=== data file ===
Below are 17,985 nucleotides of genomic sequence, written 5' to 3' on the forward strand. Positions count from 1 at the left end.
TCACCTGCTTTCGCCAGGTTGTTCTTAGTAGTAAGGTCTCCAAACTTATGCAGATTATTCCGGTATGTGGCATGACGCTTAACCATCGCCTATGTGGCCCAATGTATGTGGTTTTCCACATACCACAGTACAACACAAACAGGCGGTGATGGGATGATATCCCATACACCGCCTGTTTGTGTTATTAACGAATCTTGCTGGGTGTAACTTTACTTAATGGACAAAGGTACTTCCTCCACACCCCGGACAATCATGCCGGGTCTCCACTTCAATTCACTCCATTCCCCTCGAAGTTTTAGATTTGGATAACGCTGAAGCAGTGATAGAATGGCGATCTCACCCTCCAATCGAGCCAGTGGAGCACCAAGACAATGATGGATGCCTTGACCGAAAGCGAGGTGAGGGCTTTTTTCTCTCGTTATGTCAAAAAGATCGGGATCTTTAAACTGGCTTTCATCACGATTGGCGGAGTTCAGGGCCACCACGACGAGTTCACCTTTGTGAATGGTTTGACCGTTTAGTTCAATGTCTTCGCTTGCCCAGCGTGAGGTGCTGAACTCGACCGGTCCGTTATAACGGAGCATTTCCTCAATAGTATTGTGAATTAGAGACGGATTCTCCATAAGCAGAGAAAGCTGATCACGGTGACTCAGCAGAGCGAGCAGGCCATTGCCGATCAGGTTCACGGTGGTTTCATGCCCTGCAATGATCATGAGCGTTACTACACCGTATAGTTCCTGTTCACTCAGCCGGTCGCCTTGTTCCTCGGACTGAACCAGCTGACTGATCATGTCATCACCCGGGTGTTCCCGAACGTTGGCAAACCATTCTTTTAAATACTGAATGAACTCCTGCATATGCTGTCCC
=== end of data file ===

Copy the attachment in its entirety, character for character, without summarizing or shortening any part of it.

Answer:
Below are 17,985 nucleotides of genomic sequence, written 5' to 3' on the forward strand. Positions count from 1 at the left end.
TCACCTGCTTTCGCCAGGTTGTTCTTAGTAGTAAGGTCTCCAAACTTATGCAGATTATTCCGGTATGTGGCATGACGCTTAACCATCGCCTATGTGGCCCAATGTATGTGGTTTTCCACATACCACAGTACAACACAAACAGGCGGTGATGGGATGATATCCCATACACCGCCTGTTTGTGTTATTAACGAATCTTGCTGGGTGTAACTTTACTTAATGGACAAAGGTACTTCCTCCACACCCCGGACAATCATGCCGGGTCTCCACTTCAATTCACTCCATTCCCCTCGAAGTTTTAGATTTGGATAACGCTGAAGCAGTGATAGAATGGCGATCTCACCCTCCAATCGAGCCAGTGGAGCACCAAGACAATGATGGATGCCTTGACCGAAAGCGAGGTGAGGGCTTTTTTCTCTCGTTATGTCAAAAAGATCGGGATCTTTAAACTGGCTTTCATCACGATTGGCGGAGTTCAGGGCCACCACGACGAGTTCACCTTTGTGAATGGTTTGACCGTTTAGTTCAATGTCTTCGCTTGCCCAGCGTGAGGTGCTGAACTCGACCGGTCCGTTATAACGGAGCATTTCCTCAATAGTATTGTGAATTAGAGACGGATTCTCCATAAGCAGAGAAAGCTGATCACGGTGACTCAGCAGAGCGAGCAGGCCATTGCCGATCAGGTTCACGGTGGTTTCATGCCCTGCAATGATCATGAGCGTTACTACACCGTATAGTTCCTGTTCACTCAGCCGGTCGCCTTGTTCCTCGGACTGAACCAGCTGACTGATCATGTCATCACCCGGGTGTTCCCGAACGTTGGCAAACCATTCTTTTAAATACTGAATGAACTCCTGCATATGCTGTCCC